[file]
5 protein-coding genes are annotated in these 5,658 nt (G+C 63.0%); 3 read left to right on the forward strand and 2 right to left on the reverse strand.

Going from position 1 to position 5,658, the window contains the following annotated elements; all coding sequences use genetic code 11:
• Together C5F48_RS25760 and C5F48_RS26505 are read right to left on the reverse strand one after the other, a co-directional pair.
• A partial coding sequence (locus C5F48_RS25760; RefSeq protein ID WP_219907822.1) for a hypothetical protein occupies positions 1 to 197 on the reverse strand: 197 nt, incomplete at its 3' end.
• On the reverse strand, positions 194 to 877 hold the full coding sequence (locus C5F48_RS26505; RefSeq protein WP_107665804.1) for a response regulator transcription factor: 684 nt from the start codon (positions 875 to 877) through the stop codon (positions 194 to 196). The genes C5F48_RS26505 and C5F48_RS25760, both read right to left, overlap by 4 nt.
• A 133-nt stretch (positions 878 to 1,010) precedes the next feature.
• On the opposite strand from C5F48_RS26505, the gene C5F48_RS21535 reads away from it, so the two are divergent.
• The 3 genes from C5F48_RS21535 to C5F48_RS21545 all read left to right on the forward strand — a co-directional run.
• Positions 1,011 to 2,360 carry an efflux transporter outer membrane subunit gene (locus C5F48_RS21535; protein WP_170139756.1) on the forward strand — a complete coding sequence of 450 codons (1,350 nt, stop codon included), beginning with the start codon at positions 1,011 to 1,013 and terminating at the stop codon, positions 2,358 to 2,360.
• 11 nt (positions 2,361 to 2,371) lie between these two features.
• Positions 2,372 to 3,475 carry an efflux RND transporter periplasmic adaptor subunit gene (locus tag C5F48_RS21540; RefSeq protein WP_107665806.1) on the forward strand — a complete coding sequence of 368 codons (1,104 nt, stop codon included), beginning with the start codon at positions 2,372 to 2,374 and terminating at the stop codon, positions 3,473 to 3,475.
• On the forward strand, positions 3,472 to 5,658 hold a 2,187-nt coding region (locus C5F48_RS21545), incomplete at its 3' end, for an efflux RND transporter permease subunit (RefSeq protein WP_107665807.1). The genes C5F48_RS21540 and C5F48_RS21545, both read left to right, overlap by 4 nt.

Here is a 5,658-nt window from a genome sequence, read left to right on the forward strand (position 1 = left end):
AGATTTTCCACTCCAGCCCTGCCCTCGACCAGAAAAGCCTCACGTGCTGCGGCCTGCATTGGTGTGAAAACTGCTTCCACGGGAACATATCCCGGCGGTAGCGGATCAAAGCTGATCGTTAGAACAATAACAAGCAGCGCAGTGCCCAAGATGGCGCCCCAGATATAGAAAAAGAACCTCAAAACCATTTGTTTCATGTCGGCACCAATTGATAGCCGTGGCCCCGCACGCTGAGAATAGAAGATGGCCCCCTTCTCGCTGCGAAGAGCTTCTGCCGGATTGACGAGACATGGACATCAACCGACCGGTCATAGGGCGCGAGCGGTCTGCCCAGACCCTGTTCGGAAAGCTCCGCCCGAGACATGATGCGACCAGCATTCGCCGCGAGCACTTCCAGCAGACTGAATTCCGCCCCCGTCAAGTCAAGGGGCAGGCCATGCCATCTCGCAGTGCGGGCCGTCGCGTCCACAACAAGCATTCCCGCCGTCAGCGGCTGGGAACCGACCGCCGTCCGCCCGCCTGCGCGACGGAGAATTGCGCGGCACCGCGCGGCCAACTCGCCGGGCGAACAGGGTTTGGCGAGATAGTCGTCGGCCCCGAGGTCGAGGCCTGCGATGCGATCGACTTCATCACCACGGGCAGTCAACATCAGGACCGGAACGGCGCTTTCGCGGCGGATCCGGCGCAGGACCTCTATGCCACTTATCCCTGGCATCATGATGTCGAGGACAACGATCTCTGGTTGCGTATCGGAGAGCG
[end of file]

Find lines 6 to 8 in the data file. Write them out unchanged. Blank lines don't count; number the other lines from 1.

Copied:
• A 133-nt stretch (positions 878 to 1,010) precedes the next feature.
• On the opposite strand from C5F48_RS26505, the gene C5F48_RS21535 reads away from it, so the two are divergent.
• The 3 genes from C5F48_RS21535 to C5F48_RS21545 all read left to right on the forward strand — a co-directional run.